There are some super-neat touches including a slight pressure on the wheels to ensure it remains docked and charging even in high winds, and an instant emergency stop if the power to the base station goes down. It mows in any weather according to the schedule, mulches in fine-cuts to save collecting, and takes itself back for charging as required. If it detects longer grass in faster-growing areas, it slows and goes into a spiral mowing pattern until the lawn is uniform.
The machine was installed by our local John Deere retailer and, since this was a temporary setup for review purposes, the team pegged down the boundary wire rather than machine dug it in. By the end of the summer, the wire had completely disappeared into the turf and was nicely invisible anyway. The Tango got a slightly challenging base station position too, with a small slope to one side creating an interesting test.
The John Deere team set up the machine and then spent a good hour talking us through the features and functions. While we do like a bit of DIY, we strongly recommend getting your local retailer to set up your robot mower unless you have the flattest, squarest lawn imaginable.
Out installer did much of the Tango’s setup, but diving into the menus is straightforward and logical, presenting a good selection of options. Unusually, cutting height isn’t among them. This is manually adjusted, requiring you to flip over the machine and turn the cutter deck, winding in or out from the body. A small scale on the side of the machine gives you a rough idea of cutting height. While basic, it’s functional, and the result is one of the widest cutting-height ranges – 19mm to 102mm – of any robot mower we’ve tested.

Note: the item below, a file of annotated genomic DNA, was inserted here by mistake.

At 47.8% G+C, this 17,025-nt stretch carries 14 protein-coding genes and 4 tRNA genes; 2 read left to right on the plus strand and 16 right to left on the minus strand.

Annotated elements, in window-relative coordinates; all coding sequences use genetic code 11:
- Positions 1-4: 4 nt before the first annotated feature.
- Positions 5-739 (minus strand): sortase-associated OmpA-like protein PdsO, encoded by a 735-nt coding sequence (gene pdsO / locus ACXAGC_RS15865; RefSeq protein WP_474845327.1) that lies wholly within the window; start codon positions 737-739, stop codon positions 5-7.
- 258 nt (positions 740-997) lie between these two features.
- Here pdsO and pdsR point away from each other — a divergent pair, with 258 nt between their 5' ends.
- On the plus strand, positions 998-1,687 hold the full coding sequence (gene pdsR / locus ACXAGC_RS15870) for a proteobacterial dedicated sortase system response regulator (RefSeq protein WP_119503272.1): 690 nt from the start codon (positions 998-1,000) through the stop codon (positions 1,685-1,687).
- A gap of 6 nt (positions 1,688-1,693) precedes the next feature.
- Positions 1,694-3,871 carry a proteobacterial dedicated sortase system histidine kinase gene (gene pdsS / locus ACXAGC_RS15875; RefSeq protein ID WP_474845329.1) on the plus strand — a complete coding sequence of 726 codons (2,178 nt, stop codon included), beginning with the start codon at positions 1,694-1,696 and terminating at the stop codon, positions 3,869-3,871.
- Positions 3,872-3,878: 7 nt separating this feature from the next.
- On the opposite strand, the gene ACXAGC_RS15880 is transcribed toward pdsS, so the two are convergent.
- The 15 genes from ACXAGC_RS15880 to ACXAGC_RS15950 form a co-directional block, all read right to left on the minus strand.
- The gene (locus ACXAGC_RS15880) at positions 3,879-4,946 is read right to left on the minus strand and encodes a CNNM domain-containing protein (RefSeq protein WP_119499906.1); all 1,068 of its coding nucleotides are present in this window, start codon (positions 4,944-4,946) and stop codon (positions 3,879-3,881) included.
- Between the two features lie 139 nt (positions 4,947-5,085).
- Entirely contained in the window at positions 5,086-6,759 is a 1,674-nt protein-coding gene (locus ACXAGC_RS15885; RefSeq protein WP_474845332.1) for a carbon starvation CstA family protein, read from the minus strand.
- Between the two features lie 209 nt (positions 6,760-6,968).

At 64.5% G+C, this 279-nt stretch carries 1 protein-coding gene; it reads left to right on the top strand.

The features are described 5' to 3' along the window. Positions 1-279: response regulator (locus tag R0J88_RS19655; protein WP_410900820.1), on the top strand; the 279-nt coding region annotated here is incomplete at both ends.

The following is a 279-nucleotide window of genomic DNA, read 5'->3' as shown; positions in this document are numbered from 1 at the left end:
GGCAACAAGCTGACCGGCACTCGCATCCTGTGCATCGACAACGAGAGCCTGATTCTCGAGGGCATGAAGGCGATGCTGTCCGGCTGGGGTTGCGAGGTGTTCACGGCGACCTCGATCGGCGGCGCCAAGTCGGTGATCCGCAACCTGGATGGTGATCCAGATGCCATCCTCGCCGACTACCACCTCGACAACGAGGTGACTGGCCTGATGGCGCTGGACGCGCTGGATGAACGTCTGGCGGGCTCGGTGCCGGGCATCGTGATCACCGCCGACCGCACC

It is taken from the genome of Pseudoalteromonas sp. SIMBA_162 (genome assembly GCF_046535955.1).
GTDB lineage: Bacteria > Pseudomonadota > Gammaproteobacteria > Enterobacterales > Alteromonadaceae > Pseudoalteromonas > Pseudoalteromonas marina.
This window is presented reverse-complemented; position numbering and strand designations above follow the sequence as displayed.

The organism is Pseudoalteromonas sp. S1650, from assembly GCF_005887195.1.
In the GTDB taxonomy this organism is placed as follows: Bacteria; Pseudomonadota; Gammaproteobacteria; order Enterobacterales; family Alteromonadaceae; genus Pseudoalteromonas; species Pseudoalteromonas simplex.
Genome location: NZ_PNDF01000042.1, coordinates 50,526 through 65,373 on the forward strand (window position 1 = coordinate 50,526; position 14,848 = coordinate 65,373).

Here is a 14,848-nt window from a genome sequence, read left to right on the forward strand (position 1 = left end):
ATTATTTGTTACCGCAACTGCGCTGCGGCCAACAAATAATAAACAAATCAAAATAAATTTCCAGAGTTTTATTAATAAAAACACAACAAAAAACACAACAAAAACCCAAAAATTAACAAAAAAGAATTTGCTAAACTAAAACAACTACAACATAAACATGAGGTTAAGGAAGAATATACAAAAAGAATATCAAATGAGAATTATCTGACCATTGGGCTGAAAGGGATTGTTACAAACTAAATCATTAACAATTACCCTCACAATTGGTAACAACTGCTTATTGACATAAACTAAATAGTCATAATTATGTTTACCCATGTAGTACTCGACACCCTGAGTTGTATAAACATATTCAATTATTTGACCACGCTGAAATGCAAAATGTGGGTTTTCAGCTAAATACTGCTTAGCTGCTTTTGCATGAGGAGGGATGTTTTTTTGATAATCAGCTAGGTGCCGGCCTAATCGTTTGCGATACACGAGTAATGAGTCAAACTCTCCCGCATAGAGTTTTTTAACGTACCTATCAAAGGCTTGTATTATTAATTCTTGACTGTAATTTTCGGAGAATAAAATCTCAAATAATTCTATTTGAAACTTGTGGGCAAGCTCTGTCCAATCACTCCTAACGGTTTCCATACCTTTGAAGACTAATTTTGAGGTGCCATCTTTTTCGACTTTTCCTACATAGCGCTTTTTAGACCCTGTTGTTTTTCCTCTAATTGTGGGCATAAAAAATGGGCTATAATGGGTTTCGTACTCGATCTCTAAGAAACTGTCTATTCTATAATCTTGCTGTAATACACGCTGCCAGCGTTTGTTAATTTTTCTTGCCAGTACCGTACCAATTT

Given a lawn area of around 500 square metres, we programmed the Tango to only mow in the daytime, five days per week. The scheduling assistant makes it all very logical and easy to use, even without an app.
You can set it to head to different zones when it first starts each day. This ensures that in instances where lawns are awkwardly shaped, the Tango won’t miss any areas over the week. There’s no rain sensor, so the Tango will go out in any weather and will run overnight. Both the drive motor and blade motor are super-quiet in operation, but the traditional single bar blade makes more actual cutting noise than razor-blade style robot mower cutters, so overall noise is low but this mower isn’t the most stealthy on the market.
John Deere Tango E5 Series II performance – Mostly faultless, but a few areas of concern
The Tango navigates the garden following a random mowing pattern bordered by a boundary wire. Unlike models that simply run-up to the wire, turn and head back out, the Tango “sees” the wire in advance and curves away, just clipping the perimeter of the lawn. This speeds up its mowing operation since there’s no reversing to do; arguably, it creates a smoother finish near the edge of the lawn.
In the summer months, the Tango performed well, even on our challenging field-like lawn complete with raised flower beds, random bushes and a selection of lumps, bumps and slopes.
Our rather muddy and rough lawn certainly didn’t help the Tango one bit, but it still managed to produce a seriously well-manicured lawn that went verdant green as the grass got used to the constant clipping and mulching. Mud, rabbit holes, torrential weather and extreme obstacles didn’t see the Tango at its best – but for those with a decent, flat lawn up to half an acre, the Tango is a simple to use, high-quality robot mower that feels like it will last a lifetime.